SLAPP-happy: How not to respond to social media Twankers

When someone attacks your business online, you may be tempted to call your lawyer.  My field is customer service, not law–I don’t even play a lawyer on Hulu – so I’m not technically qualified to stop you.  But from what I’ve seen, legally threatening the Twanker who made you feel so bad is going to fail as a strategy for addressing customer complaints, for two reasons.

First,  it’s likely illegal.  A “SLAPP” lawsuit is a “strategic lawsuit against public participation.”  Strategic in that you don’t expect to go to court; you intend to silence your critic and discourage other critics.  But this strategy is illegal in various jurisdictions, including 26 states. Now, I know this is frustrating when your business has been unfairly slammed, and I agree that whether these laws are working as intended is an open question. Anti-SLAPP legislation is intended to protect the free speech of “little guys,” but it does nothing to defend the actual little guys in business against what can be the devastating consequences of treatment in the hands of truly big players like Yelp and Google Places.

A SLAPP in the Face(book)

Still, I suggest you hold your fire.  Consider reason number two for not getting SLAPP-happy. Even if threatening your customer doesn’t land you in legal hot water or with daunting bills for court costs, the entire approach is likely to end up SLAPPing you in the face.  The reason?  Your reaction tends to bring excessive publicity to the issue. There’s even a term for this:  The Streisand Effect, after Barbra Streisand sued a photographer in a failed attempt to remove a photo of her mansion from the California Coastal Records Project, which resulted in greater distribution of the photo than would have happened before.

And at the very least, it does nothing to reduce the damage. You don’t have to be Streisand and your SLAPP-ee doesn’t have to be a tenacious photographer for such a lawsuit or threatened laswuit to end up backfiring. Look at the hilariously written, and entirely backhanded, “retraction” by a restaurant guest under legal threat that follows here, and think if getting such a response really serves your business.  (I’ve renamed the restaurant in question. Yelp, however, has given the restaurant no such compassion.) [i]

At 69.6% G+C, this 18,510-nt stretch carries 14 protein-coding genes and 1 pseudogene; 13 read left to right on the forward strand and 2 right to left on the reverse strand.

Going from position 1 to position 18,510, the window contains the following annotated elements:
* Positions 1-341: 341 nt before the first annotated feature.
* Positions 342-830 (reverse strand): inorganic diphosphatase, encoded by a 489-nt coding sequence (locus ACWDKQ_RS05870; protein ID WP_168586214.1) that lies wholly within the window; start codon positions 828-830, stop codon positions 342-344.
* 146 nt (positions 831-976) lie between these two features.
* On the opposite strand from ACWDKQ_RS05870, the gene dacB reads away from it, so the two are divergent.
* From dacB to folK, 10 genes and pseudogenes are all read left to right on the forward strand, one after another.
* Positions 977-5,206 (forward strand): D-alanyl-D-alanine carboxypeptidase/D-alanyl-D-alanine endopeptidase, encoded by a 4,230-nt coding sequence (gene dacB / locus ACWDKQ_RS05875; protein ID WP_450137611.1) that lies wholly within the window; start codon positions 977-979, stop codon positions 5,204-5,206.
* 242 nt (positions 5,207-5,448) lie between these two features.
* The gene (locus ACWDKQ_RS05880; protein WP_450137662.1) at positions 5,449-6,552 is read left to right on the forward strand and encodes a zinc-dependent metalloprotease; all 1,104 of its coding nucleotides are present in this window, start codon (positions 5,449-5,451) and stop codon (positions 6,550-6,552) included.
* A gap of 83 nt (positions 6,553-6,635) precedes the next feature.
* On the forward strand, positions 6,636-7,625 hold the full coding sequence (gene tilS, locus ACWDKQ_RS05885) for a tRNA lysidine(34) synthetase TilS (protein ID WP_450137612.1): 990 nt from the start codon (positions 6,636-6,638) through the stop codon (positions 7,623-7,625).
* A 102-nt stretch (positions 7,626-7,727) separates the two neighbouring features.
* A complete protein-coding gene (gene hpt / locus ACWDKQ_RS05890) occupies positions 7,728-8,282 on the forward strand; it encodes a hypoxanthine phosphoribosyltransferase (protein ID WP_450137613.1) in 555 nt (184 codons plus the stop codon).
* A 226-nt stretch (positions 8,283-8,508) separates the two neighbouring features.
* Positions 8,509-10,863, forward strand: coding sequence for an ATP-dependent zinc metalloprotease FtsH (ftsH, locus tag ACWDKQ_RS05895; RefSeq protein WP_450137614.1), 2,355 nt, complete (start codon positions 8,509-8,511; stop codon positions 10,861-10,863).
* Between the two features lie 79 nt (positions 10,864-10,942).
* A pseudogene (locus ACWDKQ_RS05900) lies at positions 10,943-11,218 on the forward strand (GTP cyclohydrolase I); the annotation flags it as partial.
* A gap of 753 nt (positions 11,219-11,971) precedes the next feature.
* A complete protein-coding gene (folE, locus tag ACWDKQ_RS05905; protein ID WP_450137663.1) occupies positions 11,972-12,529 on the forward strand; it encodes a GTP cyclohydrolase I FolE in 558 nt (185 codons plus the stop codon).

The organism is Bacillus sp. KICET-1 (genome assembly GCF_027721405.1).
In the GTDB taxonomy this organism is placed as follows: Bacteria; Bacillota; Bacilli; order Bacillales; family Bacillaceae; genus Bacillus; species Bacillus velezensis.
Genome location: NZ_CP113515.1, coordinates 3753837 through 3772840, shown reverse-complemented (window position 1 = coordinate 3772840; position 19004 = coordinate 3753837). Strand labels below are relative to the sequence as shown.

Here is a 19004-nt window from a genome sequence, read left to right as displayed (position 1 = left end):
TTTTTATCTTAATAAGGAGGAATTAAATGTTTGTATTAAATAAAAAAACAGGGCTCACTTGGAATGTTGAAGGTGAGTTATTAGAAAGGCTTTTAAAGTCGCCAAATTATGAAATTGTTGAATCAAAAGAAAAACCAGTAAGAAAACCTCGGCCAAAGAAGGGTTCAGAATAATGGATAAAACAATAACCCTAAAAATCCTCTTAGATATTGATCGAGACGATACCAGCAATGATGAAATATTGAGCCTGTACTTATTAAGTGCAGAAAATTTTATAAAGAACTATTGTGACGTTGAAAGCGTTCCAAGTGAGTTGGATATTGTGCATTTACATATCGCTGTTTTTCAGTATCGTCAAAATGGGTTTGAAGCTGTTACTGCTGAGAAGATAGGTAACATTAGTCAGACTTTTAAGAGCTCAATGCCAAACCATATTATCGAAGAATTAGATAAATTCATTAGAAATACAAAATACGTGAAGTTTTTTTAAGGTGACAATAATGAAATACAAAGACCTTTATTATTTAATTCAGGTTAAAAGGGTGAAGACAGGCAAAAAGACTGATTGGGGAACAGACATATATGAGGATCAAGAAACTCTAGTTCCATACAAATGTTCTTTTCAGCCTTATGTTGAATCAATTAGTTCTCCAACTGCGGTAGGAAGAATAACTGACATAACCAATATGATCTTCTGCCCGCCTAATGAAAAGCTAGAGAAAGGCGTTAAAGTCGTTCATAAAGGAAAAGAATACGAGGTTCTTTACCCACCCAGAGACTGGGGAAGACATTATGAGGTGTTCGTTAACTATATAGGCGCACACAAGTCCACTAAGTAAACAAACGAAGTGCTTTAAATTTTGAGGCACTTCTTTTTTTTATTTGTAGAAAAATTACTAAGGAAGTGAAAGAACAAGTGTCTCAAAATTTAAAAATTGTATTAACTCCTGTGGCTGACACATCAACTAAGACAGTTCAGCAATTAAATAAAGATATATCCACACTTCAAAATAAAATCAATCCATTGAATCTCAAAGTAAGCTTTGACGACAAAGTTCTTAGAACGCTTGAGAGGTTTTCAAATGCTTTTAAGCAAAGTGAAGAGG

On March 3, I posted a restaurant review on this website and seven days later I was threatened with a lawsuit by an attorney representing Serenity Seafood Café for two unverified statements that I made…In order to peacefully resolve this matter I am following the course of action the attorney has requested in the letter:
1.) I will retract my posting – Below is my written retraction
2.) I will remove the posting – the posting being replaced by the retraction
3.) I will not make libelous statements about [name of restaurant was listed here.]

Retraction of my July 6th posting pertaining to [name of restaurant]:
I had no malicious intentions when writing this review.  In fact I feel the statements in question are immaterial to the substance of the review.  Nonetheless, in retrospect I really should have said ” To me, the “line-caught rainbow trout” tasted like farmed fish because it was almost flavorless and it looked like farmed fish because it was the wrong color and crumbly.  Perhaps it was indeed wild fish that just spent too long in the freezer…” and I should also have said pertaining to the chicken that…”this chicken seemed to me like frozen tenders because it was the size, shape and texture of large pieces of solid plastic.”


It’s hard for me to add much to that review, in words of warning or counsel. The message is clear: SLAPP-er beware.


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© 2011

[i] Emphases are mine. I have altered details of posting, including name of restaurant and some of the food details to avoid adding fuel to this sordid situation.